The Stone Curlews were gathered on the edge of the field, in the lee of a hedge, sheltered from the wind. The more we scanned up and down, the more we could see. We counted 46 Stone Curlews here, but we couldn’t see some birds which were hunkered down in a dip in the field. Someone else had counted 60 here a short while earlier.

When a lorry thundered past on the road, it spooked the birds and most of flock flew out into the middle of the field. We could really appreciate the numbers now. Most of the Stone Curlews ran quickly back to the edge, but some settled down out on the bare ground, where they disappeared. They are very well camouflaged!

Carrying on a little further along the road, we stopped at another field. At first it looked empty. But as we scanned carefully, we found more Stone Curlews hiding in the low vegetation on a patch of rough ground. Each time we scanned across, we spotted more – there were at least another 23 Stone Curlews here. The birds were a bit closer here and we had some great views of them in the scope.

Stone Curlew

Stone Curlew – we had some great views of them today

We drove on to another spot overlooking a large pig field. There were lots of Lesser Black-backed Gulls and hundreds of corvids, Rooks, Jackdaws and Carrion Crows, in amongst the pigs. We checked along the margins of the field opposite, where we found some Red-legged Partridges, another new bird for the weekend’s list.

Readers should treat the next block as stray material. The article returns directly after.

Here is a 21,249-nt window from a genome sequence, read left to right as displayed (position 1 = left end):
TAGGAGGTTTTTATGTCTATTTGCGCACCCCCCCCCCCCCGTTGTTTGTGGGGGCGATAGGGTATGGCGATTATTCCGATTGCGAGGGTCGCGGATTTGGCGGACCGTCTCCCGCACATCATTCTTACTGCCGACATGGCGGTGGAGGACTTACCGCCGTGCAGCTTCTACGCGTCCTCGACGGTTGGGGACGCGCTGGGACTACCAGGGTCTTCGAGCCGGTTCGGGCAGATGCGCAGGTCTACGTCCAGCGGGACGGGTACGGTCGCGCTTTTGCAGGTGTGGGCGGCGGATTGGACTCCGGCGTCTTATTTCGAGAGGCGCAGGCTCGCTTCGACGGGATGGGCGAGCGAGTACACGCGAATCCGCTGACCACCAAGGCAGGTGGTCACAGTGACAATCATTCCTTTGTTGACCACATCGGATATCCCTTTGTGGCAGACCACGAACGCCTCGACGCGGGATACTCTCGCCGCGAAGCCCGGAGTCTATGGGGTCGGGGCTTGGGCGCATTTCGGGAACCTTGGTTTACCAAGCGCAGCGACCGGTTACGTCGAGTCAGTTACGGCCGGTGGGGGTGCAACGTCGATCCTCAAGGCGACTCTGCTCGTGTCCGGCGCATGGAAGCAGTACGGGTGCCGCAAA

The cloud had started to break now, and we could feel the warmth of the sun. The breeze was strengthening too, good conditions for raptors. We thought we would try our luck, so we drove to a spot of high ground overlooking the forest. There were several Common Buzzards in the air already, hanging in the breeze. A Mistle Thrush flew across and landed in top of trees.

We didn’t have to wait long before a Goshawk appeared. It was a juvenile, brown above and orangey-buff below as it turned in the sunlight. A Kestrel appeared next to it, tiny by comparison, and proceeded to mob it, and the Goshawk responded by having a go back. The two of them circled up, periodically swooping at each other. They seemed to be doing it just for fun, enjoying the wind.

For several minutes, the Goshawk and the Kestrel circled up, gaining height. Finally, the Kestrel decided it had had enough and drifted away. The Goshawk closed its wings and dropped vertically out of the sky, straight down into the trees below. It had certainly been a great start to the day, down in Brecks.

We headed back up to North Norfolk for the rest of the day. Titchwell was already busy when we arrived, and the car parks were pretty full. We found a space in the overflow car park but with all the disturbance now the bushes and brambles here were quiet. As we walked along the path towards the visitor centre, we could hear a tit flock in the sallows. We stopped for a minute and could see Long-tailed Tits flitting around and a Goldcrest with them.

A quick look at the feeders by the visitor centre produced a good selection of finches –  several Greenfinches, as well as Goldfinches and Chaffinches. A Dunnock was hopping around on the ground below. We still had some time before lunch, so we decided to head out along Fen Trail. We met the tit flock again in the sallows this side, and a Chiffchaff was calling right above us. As we passed Fen Hide, we looked up to see a Red Underwing, a large moth resting on the side wall, well camouflaged against the wooden boards.